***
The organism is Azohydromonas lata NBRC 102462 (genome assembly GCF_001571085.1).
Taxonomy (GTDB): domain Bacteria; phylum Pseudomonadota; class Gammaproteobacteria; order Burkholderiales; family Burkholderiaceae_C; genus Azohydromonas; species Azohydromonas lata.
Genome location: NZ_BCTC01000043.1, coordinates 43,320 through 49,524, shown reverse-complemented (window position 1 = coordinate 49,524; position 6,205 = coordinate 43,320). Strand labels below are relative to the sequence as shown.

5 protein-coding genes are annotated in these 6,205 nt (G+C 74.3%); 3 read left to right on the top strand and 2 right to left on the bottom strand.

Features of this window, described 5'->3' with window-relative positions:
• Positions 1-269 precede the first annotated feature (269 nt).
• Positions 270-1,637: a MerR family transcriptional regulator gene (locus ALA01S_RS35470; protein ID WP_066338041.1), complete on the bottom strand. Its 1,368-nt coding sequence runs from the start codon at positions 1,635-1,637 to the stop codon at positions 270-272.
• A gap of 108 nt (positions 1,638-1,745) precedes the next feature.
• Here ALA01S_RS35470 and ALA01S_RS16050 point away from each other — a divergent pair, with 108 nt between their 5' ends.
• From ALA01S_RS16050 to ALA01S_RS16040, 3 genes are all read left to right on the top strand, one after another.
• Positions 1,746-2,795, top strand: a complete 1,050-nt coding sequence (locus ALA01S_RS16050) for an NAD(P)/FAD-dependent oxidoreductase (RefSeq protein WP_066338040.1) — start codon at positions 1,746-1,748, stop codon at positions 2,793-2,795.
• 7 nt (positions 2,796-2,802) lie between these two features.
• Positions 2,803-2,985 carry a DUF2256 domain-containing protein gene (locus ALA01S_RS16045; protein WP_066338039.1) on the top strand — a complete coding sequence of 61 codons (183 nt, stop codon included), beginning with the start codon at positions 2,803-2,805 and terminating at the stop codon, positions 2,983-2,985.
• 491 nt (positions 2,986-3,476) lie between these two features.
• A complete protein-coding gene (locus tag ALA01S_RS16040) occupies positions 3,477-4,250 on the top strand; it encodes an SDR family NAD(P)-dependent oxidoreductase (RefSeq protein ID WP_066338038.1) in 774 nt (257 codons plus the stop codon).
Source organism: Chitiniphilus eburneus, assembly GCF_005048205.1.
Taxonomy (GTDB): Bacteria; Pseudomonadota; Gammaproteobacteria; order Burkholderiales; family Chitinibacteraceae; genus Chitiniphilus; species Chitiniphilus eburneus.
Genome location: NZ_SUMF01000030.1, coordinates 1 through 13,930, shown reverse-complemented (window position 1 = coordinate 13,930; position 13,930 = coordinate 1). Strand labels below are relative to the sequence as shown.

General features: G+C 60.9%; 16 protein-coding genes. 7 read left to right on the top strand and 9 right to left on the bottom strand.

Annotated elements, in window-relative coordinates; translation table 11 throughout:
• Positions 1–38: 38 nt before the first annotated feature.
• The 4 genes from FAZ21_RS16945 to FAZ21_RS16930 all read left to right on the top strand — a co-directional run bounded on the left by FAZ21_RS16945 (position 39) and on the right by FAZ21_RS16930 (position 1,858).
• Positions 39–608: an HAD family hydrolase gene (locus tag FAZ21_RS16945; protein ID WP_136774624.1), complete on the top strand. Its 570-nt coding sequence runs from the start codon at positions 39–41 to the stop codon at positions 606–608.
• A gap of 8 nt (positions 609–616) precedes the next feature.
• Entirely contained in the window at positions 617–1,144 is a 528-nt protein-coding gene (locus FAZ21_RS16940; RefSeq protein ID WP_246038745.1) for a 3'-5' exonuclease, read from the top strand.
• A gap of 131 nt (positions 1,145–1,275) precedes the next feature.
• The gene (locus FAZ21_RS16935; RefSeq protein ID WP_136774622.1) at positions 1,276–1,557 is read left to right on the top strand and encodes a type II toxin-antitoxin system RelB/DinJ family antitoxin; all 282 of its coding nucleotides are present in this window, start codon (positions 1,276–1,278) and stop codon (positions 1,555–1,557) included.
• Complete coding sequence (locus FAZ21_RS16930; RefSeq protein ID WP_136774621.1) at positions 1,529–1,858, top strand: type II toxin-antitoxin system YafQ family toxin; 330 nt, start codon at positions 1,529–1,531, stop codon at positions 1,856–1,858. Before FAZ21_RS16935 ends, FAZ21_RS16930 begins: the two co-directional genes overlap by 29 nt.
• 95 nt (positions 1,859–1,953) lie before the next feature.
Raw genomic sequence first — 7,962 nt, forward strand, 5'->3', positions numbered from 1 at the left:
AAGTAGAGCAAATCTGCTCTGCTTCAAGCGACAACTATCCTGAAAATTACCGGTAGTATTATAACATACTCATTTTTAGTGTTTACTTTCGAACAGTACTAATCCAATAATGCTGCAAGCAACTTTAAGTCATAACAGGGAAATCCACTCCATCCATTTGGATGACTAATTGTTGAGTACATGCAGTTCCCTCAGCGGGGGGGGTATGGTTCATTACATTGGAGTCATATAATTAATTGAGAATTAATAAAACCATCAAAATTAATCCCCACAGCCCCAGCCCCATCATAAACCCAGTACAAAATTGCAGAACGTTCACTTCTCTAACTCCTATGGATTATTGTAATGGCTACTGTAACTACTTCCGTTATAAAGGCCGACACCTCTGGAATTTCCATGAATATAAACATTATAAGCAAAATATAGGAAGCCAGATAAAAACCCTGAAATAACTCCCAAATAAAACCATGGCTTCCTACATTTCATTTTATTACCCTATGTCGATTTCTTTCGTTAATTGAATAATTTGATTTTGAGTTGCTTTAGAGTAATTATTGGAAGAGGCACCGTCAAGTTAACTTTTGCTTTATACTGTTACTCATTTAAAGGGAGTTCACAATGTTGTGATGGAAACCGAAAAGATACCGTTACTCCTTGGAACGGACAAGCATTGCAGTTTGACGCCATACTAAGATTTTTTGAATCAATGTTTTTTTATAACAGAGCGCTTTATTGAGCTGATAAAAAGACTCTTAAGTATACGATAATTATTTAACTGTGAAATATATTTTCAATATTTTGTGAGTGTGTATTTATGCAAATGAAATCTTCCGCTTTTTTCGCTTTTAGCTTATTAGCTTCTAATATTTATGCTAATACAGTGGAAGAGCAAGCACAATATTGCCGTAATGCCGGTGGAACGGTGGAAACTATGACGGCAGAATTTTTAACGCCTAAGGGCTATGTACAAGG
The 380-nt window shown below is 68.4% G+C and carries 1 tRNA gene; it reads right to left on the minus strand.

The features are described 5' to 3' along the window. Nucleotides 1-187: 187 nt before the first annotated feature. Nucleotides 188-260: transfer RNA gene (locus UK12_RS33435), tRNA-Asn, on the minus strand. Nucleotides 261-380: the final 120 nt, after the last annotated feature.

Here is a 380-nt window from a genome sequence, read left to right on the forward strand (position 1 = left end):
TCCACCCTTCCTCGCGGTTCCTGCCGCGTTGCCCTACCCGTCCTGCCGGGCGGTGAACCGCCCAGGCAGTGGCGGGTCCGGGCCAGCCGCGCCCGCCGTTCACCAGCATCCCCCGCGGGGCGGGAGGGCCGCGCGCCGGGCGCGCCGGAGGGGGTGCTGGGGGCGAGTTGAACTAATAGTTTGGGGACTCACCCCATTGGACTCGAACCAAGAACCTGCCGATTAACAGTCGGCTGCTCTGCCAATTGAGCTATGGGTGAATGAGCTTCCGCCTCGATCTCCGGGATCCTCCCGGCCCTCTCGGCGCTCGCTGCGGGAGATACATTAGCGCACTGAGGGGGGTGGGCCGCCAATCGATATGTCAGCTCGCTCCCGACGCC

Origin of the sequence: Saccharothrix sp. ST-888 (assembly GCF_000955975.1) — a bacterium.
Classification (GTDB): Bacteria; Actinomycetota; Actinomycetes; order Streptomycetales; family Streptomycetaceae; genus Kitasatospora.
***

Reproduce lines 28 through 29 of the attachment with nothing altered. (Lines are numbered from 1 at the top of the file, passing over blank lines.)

• Complete coding sequence (locus FAZ21_RS16930; RefSeq protein ID WP_136774621.1) at positions 1,529–1,858, top strand: type II toxin-antitoxin system YafQ family toxin; 330 nt, start codon at positions 1,529–1,531, stop codon at positions 1,856–1,858. Before FAZ21_RS16935 ends, FAZ21_RS16930 begins: the two co-directional genes overlap by 29 nt.
• 95 nt (positions 1,859–1,953) lie before the next feature.